I'm very interested in learning the aerial arts--particularly the aerial hoop. I've been googling and searching non-stop, but the only aerial hoops I can find are brand new from companies, and they are all about $300. Does anyone know where I can buy a used lyra? Or one that is cheaper than $300? Anyone have one sitting around that they would like to sell? ;)
And I should mention that I live in a rural area, so taking aerial classes isn't much of an option for me. I would have to drive 2+ hours to take a one-hour aerial class. Plus, on top of the gas money, I would be paying about $25 a class.
I'd also love some more information on where to begin. How do I know what size aerial hoop to get? And the tubing size? Should I choose a size that is comparable to my regular hoop? And also, which is best for beginners...a one point, double point, etc.?
Seems like a lot of your questions would be answered by investing in the drive and cost of a class or workshop. Plus, you may make connections with people who have used gear. If it's your passion, you will find a way. I'd make it a real option - drive to Pittsburgh, or take the train into Philly. It will be fun and you'll meet other people practicing your new skill.
Is your lyra just a toy? Are you hoping to use it as a performance prop? Perhaps the costs are business expenses, or perhaps they are an investment in your happiness.
Either way, connecting with people via a class is the best possible start, in my view.
Kim!!! We should have had aerial jams when we lived close!
Here's my advice based on what got me started and I was in the EXACT same boat as you.
Do not buy a used lyra, first of all. Buying aerial equipment is like buying climbing gear, you want to buy new everything. You have no way of knowing what kind of stress someone's used equipment endured. I would recommend buying your lyra from trapezerigging.com. That's where I got mine and I'm really happy with it. Mine's 1" solid aluminum tubing. Aluminum is nice because its a lot lighter than steel, which makes it easier to lug around. I have a single point which is easier to spin and is great for one performer. Double points are a bit harder to spin, but they're excellent for tandem lyra work. One is not necessarily better than the other for beginners, they're just better suited to different uses. As far as the size goes, it all depends on your height, do not get a lyra based on the size hoop you use.
There's a method for determining what size lyra to get, I don't exactly remember it. I think you sit down in a chair and measure from the floor to your head, or something like that. But when you buy a lyra, the retailer should be able to help you figure out the size.
Lots of aerialists will tell you to take classes because there's a lot of physical risk involved. I have never taken a class, I just hung my lyra and played and figured it out. If you're going to do it that way, be honest with yourself about the risks you're taking. You can fall and hurt yourself in ways that take years to heal. I don't know what its like to learn from teachers in a class, but I know that I hate structured environments and people telling me what I can do and when I can do it.
I'm sorry this is so long, but I hope it helps you. I wish I could have taught you when I was still living nearby! But if you move to Philly......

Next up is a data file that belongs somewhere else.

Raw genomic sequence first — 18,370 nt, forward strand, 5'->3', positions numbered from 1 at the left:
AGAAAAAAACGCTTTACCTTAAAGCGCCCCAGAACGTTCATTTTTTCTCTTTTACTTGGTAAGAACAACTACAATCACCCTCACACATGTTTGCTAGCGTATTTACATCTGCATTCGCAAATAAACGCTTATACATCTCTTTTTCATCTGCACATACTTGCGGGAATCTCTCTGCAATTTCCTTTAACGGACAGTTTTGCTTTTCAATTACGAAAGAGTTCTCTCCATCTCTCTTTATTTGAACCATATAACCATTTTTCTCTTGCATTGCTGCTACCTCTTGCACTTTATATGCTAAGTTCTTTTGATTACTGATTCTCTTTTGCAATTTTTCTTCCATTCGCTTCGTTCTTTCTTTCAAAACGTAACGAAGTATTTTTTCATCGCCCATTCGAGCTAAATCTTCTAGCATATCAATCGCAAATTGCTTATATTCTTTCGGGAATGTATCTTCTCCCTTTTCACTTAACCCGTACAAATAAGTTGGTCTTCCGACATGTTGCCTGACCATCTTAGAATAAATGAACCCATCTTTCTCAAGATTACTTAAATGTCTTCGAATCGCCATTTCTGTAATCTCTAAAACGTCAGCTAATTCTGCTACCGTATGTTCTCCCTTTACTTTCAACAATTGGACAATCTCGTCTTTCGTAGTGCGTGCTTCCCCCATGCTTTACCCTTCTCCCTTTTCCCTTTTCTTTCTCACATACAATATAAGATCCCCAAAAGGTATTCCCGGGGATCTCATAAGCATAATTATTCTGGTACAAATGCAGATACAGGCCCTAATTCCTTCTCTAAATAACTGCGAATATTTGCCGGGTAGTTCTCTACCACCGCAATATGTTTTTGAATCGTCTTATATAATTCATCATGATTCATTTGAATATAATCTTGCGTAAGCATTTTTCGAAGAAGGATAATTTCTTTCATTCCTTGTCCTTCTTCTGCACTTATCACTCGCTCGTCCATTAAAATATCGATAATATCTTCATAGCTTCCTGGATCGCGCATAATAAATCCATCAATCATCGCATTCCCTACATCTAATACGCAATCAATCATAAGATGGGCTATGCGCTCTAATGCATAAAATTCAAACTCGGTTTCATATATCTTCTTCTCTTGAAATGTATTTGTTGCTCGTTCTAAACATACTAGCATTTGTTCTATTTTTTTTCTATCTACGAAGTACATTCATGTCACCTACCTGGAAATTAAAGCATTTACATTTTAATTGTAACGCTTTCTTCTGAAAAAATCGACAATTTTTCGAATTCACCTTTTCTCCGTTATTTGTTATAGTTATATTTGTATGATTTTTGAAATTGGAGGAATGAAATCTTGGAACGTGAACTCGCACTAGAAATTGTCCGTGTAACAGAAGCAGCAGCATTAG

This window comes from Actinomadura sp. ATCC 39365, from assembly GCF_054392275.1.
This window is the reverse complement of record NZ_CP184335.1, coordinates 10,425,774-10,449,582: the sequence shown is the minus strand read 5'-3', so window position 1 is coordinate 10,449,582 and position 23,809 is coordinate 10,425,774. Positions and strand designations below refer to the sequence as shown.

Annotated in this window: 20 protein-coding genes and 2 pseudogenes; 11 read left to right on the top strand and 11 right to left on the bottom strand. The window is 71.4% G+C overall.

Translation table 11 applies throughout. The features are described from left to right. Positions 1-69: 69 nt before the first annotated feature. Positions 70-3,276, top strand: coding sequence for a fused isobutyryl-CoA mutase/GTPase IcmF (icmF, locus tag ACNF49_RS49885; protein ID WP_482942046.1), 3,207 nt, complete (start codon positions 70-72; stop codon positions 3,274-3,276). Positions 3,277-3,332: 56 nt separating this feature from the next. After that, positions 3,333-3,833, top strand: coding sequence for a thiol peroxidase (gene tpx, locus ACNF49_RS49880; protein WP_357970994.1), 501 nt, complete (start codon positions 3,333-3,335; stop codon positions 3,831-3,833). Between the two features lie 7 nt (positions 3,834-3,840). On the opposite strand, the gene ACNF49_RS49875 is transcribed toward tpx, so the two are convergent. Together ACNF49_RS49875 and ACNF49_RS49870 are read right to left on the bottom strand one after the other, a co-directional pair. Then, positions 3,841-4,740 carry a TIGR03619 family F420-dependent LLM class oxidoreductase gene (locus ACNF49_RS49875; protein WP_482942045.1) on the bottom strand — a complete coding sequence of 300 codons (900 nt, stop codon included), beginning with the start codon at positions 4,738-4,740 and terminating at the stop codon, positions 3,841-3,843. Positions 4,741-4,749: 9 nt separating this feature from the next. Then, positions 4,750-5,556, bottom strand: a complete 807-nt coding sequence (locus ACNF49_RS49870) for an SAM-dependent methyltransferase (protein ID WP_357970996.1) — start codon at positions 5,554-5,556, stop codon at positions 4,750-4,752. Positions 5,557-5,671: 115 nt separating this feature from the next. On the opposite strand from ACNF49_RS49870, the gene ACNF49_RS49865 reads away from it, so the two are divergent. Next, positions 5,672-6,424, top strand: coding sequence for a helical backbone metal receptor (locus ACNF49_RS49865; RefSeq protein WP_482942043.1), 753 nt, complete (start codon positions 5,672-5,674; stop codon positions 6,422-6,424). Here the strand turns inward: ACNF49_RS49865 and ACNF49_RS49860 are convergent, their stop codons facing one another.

I'm not sure, but I think that the one inch tubing is standard. Some other retailers might use different sizes, but every lyra I've ever seen and used has been one inch tubing. You definitely want to wrap your hoop, I used gaffer tape on mine. Some people use a base layer for padding, that spongy stuff that gymnasts use, but I didn't. You'll also want a can of Cramer's Firm Grip spray. Its just a spray rosin that helps you grip when you're sweaty.
I just checked out that aerial empowerment site, thats a pretty cheap deal for a lyra with all the rigging. I might be suspicious about the quality of the hardware that they're using- it seems too inexpensive to be good. Its highly important that your carabiners and swivel is of the best quality, otherwise you're putting your safety at risk. And if the swivel is bad, it will just be super frustrating because it will be hard to get your lyra to spin. I'm actually trying to replace my swivel at some point because it sucks. Also on the note of rigging, you'll need to decide if you want to use rope, chain or straps or some combination of those. If you use rope, make sure you get static line and that you learn to tie the suitable knots for rigging. If you use chain, it will be expensive but it will be the easiest to rig. Having straps is really helpful too, I wish I had some.
Good luck! I'm happy to try and answer any questions you have. My advice for you is to wait and save up money to get better quality equipment, don't get hasty and buy the cheaper stuff. You'll be happy you did.
Where did you get your rigging equpiment? From the trapezerigging site where you got your hoop?
And thank you again for answering all my questions! :)
I sell aerial hoops for $200. Custom made your size, and either single or double with option of hand/ feet space.
I'm gonna have to take you up on this!
Sure! My email is firstname.lastname@example.org.
Here is a hoop I made.
Aluminum or steel?
either one, you can also get hollow steel.
*Hollow Steel 13 lbs
*Solid Steel 27 lbs
*Aluminum 11 lbs
aluminum is easier to get started spinning but harder to maintain spinning but great for beginning and my personal preference.
I got my rigging equipment from a local rock climbing store to avoid shipping costs and a better warranty. I have never had any problems.